Commonly asked Nutrition Questions

- Is the most expensive diet always the best?  There is a lot of competition in the 

pet food market so yes, you will pay more for a high quality diet.  That being said, 

just because a diet is expensive does not mean that it is the right for your pet.  

Buyer beware.

- Does my pet need a “grain-free” diet?  The answer is generally no, but sometimes, 

yes.  Grain – free does not necessarily mean low in carbohydrates.  It is the high 

carbohydrate levels in certain dry diets that are going to pack the pounds on to 

your cat or dog.  If your pet possibly has a food allergy then one of these diets may 

be worth a try.  It is more important to make sure that the protein levels are 

appropriate in the diet that you select for your pet.

- Does my pet need a high protein diet?  The answer is maybe.  Many active dogs, 

especially working dogs do well on a high protein diet.  These diets are often very 

dense and high calorie so they may not be appropriate for less active or 

overweight dogs and cats.  Dogs need 1gm of protein per pound of their IDEAL 

bodyweight per day to maintain their lean muscle mass.

- Why is it that my pet is not losing weight on the “Less Active” / “Low Calorie” 

food that I bought at the store?  There are no store bought foods that are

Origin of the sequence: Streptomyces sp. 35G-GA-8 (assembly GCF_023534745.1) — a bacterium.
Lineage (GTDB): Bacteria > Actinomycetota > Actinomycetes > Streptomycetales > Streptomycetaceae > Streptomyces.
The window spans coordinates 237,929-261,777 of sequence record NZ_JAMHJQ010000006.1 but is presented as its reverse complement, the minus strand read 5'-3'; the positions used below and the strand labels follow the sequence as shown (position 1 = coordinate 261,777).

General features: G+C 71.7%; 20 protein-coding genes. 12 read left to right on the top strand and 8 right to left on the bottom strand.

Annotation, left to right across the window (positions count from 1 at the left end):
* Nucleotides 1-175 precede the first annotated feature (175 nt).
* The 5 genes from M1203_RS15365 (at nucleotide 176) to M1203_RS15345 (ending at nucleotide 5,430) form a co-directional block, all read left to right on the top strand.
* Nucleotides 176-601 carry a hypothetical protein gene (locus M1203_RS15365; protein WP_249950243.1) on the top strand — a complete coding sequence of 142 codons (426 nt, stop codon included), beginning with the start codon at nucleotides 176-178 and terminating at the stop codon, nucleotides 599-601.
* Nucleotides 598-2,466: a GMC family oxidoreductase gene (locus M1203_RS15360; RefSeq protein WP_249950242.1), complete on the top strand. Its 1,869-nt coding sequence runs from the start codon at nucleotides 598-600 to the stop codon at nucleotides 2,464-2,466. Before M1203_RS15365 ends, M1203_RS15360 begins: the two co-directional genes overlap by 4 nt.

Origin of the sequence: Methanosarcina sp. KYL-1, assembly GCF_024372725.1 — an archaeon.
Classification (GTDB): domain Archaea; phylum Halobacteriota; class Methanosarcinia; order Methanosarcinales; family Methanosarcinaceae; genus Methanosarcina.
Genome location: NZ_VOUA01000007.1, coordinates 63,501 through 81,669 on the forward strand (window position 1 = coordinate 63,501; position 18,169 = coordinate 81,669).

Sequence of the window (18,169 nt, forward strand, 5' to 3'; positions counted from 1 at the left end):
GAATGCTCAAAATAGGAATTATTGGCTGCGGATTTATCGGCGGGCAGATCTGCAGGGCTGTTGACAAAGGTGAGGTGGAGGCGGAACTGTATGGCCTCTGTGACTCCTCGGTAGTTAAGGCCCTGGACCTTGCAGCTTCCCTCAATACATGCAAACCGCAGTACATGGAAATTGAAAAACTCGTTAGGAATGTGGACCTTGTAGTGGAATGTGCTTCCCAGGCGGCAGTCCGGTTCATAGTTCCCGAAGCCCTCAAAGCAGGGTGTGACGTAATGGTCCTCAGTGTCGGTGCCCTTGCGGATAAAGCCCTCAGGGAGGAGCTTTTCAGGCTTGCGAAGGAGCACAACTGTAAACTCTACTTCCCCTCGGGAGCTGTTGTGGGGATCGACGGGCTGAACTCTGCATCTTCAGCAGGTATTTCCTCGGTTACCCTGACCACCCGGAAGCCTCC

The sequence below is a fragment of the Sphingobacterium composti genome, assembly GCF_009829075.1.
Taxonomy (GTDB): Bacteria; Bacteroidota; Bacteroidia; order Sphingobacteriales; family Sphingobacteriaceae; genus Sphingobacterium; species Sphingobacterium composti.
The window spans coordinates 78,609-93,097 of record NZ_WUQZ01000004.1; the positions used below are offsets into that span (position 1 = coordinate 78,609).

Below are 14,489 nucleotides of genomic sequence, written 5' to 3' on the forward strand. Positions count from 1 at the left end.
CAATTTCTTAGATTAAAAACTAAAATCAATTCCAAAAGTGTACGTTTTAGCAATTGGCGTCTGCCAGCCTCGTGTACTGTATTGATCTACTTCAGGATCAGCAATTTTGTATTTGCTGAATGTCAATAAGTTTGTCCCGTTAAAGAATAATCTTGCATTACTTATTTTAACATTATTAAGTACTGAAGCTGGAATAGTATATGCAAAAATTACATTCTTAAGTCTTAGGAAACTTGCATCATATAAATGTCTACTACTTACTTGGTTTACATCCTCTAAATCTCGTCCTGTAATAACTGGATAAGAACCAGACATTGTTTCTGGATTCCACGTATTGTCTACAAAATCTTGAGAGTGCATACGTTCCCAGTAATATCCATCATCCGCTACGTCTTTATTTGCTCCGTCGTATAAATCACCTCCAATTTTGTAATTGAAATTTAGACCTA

formulated for weight loss.  If you truly want your pet to lose weight and you 

want to do it is a safe and balanced way then a prescription diet from your 

veterinarian is best.  Cats are a bit different.  Some cats can lose weight on 

CANNED kitten food but if you want to stick with dry, a prescription diet will be 

needed for weight loss.

- How much should I feed my pet?  Great question and there is no right answer!  I 

will tell you to be cautious about following the directions on the back of the bag of 

food.  A very rough guideline for an adult dog is 1 cup per 25lb./ day and for an 

adult 10lb cat is ½ cup/ day.  This feeding recommendation is a place to start but 

you really should feed based on the body condition score of your pet and their 

activity level.  Pet feeding is a dynamic process and should change as needed.  We 

get in the habit of tossing the exact same amount of food in the bowl every day – 

rain or shine, winter or summer, and run at the dog park or not.  Try to anticipate 

your pets caloric needs and adjust accordingly.

- I give my dog lots of treats because he begs constantly if I don’t.  Is that ok?  NO!  

Treats and table food are not balanced and they are usually high in calories and 

salt and are probably the biggest contributor to our pet obesity problem in the U.S.  

Treats should always be <10% of your pet’s total caloric intake.  Feeding your pet 

intermittently and often will just reinforce his/ her begging behavior (ask 

Skinner).  Try to stick to meals and offer treats only sparingly or reserve them for 

training purposes.   I will take a step down from the pulpit to say that I am not 

against feeding your pets SOME high quality protein or vegetables but recommend 

that you adjust their caloric intake to accommodate these additions.  Baby carrots 

make great treats for dogs and most kitties would appreciate a few pieces of tuna 

every now and again.   Never feed directly from the table or your plate, and use 

your pet’s food bowl unless you are actively training.


- Hope that helps!!  Let me know if you have other questions.  Send them to  cc:  Dr. Adams nutrition question.


These answers are my opinion and are based on clinical experience and industry